Cosmic voids – by M. Aubert
This course will present a new and promising probe for physical cosmology: cosmic voids. After an introduction to these voids, we will present how they can be used to study the structure and evolution of the Universe.
In Lyon :
By: D. Guinet, K. Bennaceur, and C. Ducoin
A First lecture will remind the basic concepts of nuclear physics and summarize the research activities in the filed of nuclear physics, This will be followed by a second lecture on the up-to-date knowledge of the unclear interactions and the equation of the nuclear state.
A third lecture will be dedicated to the exciting field of astro-nuclear physics that intends to understand, among others, the reaction taking place inside neutron stars and supernovae.
By B. Cheynis, A. Deandrea and A. Uras
The Quantum Color Dynamic (QCD) theory will be briefly presented with all the enigmas that are still around in one lecture.
The ALICE experiment, one of the 4 LHC experiments at CERN, that tests QCD and the so-called de-confinement leading to quark-gluon plasma will be presented in a second lecture. The upgrade project to enhance the ALICE performance in view of the High-Luminosity LHC phase will be described.
The most recent results and the current understanding of the hot and dense nuclear matter and the future expectations will be given in a third lecture.
S. Gascon, M. Gouzevitch, G. Cacciapaglia, I. Laktineh
A first lecture will be given on the Standard Model limitations and the need for Beyond the standard model theories. Several lectures will follow:
A second lecture on the CMS experiment, one of the two general LHC experiments, and the upgrade project will be presented. This lecture will review the performance that has been achieved during the two first RUNs of LHC.
A third lecture will be dedicated to Higgs at CMS will be given. This includes the study of the standard Higgs and the search for exotic Higgs.
A forth lecture will be dedicated on the next generation of colliders and their goals. The leptonic and more precisely the e+e- colliders project will be described. The CEPC project and the French-Chinese collaboration on this project will be presented.
Neutrino, astroparticles and cosmology
By D. Autiero, A. Cazes and Y. Copin
There will be a first lecture on the exciting history of neutrino discovery and R&D activities around the world to study this strange particle. The lecture will develop then the concept of the Dune project to take place in the coming years and the different challenges it will face.
A second lecture will present the concepts of dark matter and the status of the searches. It will then focus on the direct search techniques. Edelweiss experiments to which participate actively the IP2I will be detailed and the prospects of such searches will be given.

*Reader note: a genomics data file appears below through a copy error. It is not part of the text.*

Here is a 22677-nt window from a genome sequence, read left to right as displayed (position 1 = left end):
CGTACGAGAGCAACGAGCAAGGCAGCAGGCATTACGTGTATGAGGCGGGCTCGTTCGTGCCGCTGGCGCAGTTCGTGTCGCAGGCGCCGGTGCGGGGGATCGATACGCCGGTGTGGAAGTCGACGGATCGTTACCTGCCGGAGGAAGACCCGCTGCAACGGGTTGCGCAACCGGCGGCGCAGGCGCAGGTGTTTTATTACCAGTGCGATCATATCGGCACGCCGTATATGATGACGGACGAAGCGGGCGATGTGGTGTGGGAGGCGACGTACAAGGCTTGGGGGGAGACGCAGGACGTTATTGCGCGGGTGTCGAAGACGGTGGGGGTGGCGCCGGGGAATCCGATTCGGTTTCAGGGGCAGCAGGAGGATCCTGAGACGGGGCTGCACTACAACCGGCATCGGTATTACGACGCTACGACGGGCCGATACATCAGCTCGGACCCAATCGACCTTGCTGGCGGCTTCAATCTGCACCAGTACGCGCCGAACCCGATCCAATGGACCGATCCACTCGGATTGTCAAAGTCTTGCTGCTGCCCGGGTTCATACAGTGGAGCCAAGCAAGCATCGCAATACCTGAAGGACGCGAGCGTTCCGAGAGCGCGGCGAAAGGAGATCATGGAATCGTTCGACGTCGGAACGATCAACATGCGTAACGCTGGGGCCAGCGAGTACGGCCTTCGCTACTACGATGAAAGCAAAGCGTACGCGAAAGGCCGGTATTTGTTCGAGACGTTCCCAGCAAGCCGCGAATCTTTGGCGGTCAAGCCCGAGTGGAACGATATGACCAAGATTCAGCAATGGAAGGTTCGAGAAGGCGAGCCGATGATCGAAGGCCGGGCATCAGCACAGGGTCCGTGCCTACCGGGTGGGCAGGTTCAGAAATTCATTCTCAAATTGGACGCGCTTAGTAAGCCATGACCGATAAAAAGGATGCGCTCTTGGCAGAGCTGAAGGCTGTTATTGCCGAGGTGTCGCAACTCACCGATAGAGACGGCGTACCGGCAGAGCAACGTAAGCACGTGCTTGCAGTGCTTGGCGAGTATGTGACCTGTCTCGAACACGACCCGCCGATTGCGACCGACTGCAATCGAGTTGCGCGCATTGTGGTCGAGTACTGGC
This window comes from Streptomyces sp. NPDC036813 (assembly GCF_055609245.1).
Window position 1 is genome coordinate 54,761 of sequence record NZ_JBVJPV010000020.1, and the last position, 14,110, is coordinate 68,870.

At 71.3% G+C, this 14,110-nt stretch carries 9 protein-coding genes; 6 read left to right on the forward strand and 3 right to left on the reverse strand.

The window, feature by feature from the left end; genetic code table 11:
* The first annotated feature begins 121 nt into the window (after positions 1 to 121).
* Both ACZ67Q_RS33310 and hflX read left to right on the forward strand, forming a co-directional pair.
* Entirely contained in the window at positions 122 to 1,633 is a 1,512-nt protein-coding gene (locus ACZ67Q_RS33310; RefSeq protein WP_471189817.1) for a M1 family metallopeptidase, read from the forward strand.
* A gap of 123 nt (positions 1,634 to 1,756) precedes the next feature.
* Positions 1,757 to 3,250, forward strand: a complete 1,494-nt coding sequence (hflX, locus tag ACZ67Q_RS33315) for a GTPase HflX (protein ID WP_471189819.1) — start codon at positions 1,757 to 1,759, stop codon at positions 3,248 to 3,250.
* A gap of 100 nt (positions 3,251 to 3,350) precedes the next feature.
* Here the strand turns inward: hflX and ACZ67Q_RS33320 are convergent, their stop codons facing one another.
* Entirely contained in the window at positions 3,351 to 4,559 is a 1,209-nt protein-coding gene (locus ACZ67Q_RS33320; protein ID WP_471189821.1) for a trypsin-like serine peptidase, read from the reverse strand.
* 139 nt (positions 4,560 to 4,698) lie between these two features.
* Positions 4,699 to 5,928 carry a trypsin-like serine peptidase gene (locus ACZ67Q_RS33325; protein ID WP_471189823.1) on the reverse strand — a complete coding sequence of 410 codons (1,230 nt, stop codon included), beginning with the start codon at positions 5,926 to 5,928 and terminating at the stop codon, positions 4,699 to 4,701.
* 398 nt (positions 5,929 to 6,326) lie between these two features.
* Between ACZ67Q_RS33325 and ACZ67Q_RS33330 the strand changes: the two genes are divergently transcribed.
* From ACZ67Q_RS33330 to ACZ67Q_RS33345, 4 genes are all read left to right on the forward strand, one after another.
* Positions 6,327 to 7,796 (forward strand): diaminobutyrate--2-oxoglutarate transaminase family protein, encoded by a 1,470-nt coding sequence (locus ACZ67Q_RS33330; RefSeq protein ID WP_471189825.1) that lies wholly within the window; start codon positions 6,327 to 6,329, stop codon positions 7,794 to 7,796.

The Third lecture will be dedicated to the dark energy. The experimental tools currently used to investigate this mysterious energy will be explained and the future experiments and their challenges will be presented. The EUCLID survey to which participates IP2I will be also presented.
OTHER SCIENTIFIC ACTIVITIES
VISITS of LAboratories
Visits of CPPM and IP2I laboratories are scheduled during the school on each corresponding site.
Societal applications of particle physics in the field of imaging - by Ch. Morel
The use of positron-emitting isotopes for the localization of brain tumors had been postulated by Wrenn et al. in the journal “Science” in 1951. Since the construction of the Brookhaven "Hair Dryer" in the 1960s and the development of X-ray tomography (CT) in the 1970s, detector development and signal processing have made continuous progress to improve the quality and accuracy of medical images. The basics of tomography will be presented, from the detection of ionizing radiation to image reconstruction. The current challenges of imaging will be discussed both from an instrumentation perspective and from the point of view of applications in various fields.
Machine Learning – by Y. Coadou
In their quest for precision measurements and the search for new rare phenomena, physicists analyze phenomenal amounts of data. To make the most of them, automatic learning techniques such as artificial neural networks or decision trees have been developed for several decades and are increasingly used in physics. The field has undergone a renaissance in recent years with the emergence of deep learning, which has revolutionized many disciplines related to artificial intelligence. Different techniques and results of their use in particle physics will be presented.
The future of particle physics – by S. Muanza
This talk will present the future of high energy physics. Since the standard model can only partially account for 5% of the universe's content, many models beyond the standard model have been proposed to improve our understanding. After an overview of these ideas, the research perspectives of this new physics will be discussed in the context of current research at the LHC, planned improvements to the LHC experiments and future collider projects currently under consideration.
Several seminars will accompany the lectures:
Hadron Therapy - by E. Testa
The talk will review the different ways of using particle beams to cure Cancer tumors. It will then focus on the advantages of using hadron beams (proton, Carbon) for some kinds of Cancers for which other treatments are difficult to be used. The connection between the subatomic world and hadron therapy techniques will be discussed and the activities on hadron therapy at the IP2I will be presented.
Discovery of Laniakea - by H. Courtois